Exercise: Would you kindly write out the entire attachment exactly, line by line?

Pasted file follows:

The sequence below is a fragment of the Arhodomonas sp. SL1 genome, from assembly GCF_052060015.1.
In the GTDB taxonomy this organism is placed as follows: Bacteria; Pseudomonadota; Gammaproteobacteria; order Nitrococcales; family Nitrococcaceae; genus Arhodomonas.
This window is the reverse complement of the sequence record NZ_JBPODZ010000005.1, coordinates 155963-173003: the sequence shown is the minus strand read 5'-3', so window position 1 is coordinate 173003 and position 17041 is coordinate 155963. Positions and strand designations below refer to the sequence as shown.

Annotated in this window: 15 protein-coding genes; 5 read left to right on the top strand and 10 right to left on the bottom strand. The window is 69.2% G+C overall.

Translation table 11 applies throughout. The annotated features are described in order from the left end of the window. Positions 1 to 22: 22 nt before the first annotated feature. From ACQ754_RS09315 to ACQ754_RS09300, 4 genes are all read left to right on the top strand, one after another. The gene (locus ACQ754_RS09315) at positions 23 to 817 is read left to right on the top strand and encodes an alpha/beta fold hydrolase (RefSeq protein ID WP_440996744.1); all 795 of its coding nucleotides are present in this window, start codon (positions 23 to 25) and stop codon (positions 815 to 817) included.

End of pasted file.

The sequence below is a fragment of the Arhodomonas sp. SL1 genome, from assembly GCF_052060015.1.
In the GTDB taxonomy this organism is placed as follows: Bacteria; Pseudomonadota; Gammaproteobacteria; order Nitrococcales; family Nitrococcaceae; genus Arhodomonas.
This window is the reverse complement of the sequence record NZ_JBPODZ010000005.1, coordinates 155963-173003: the sequence shown is the minus strand read 5'-3', so window position 1 is coordinate 173003 and position 17041 is coordinate 155963. Positions and strand designations below refer to the sequence as shown.

Annotated in this window: 15 protein-coding genes; 5 read left to right on the top strand and 10 right to left on the bottom strand. The window is 69.2% G+C overall.

Translation table 11 applies throughout. The annotated features are described in order from the left end of the window. Positions 1 to 22: 22 nt before the first annotated feature. From ACQ754_RS09315 to ACQ754_RS09300, 4 genes are all read left to right on the top strand, one after another. The gene (locus ACQ754_RS09315) at positions 23 to 817 is read left to right on the top strand and encodes an alpha/beta fold hydrolase (RefSeq protein ID WP_440996744.1); all 795 of its coding nucleotides are present in this window, start codon (positions 23 to 25) and stop codon (positions 815 to 817) included.